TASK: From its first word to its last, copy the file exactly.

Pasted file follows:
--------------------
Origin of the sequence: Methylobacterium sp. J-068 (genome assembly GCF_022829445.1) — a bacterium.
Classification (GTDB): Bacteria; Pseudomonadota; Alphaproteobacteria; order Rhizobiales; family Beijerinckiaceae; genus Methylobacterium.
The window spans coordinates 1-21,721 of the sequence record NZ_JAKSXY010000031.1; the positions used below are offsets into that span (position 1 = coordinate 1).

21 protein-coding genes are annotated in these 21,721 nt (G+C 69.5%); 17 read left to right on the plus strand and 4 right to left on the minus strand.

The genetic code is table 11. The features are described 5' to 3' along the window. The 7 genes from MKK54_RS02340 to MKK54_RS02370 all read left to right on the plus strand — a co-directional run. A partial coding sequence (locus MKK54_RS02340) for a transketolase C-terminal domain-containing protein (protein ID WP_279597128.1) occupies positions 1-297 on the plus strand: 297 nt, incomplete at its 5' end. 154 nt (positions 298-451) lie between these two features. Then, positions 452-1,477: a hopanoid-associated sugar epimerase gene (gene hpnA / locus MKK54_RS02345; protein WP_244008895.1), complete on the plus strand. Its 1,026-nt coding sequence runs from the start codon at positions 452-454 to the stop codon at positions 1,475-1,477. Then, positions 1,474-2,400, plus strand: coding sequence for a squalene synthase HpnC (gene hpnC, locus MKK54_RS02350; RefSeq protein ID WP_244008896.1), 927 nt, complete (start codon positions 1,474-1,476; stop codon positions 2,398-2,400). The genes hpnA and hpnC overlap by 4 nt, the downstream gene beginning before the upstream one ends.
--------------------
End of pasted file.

Origin of the sequence: Methylobacterium sp. J-068 (genome assembly GCF_022829445.1) — a bacterium.
Classification (GTDB): Bacteria; Pseudomonadota; Alphaproteobacteria; order Rhizobiales; family Beijerinckiaceae; genus Methylobacterium.
The window spans coordinates 1-21,721 of the sequence record NZ_JAKSXY010000031.1; the positions used below are offsets into that span (position 1 = coordinate 1).

21 protein-coding genes are annotated in these 21,721 nt (G+C 69.5%); 17 read left to right on the plus strand and 4 right to left on the minus strand.

The genetic code is table 11. The features are described 5' to 3' along the window. The 7 genes from MKK54_RS02340 to MKK54_RS02370 all read left to right on the plus strand — a co-directional run. A partial coding sequence (locus MKK54_RS02340) for a transketolase C-terminal domain-containing protein (protein ID WP_279597128.1) occupies positions 1-297 on the plus strand: 297 nt, incomplete at its 5' end. 154 nt (positions 298-451) lie between these two features. Then, positions 452-1,477: a hopanoid-associated sugar epimerase gene (gene hpnA / locus MKK54_RS02345; protein WP_244008895.1), complete on the plus strand. Its 1,026-nt coding sequence runs from the start codon at positions 452-454 to the stop codon at positions 1,475-1,477. Then, positions 1,474-2,400, plus strand: coding sequence for a squalene synthase HpnC (gene hpnC, locus MKK54_RS02350; RefSeq protein ID WP_244008896.1), 927 nt, complete (start codon positions 1,474-1,476; stop codon positions 2,398-2,400). The genes hpnA and hpnC overlap by 4 nt, the downstream gene beginning before the upstream one ends.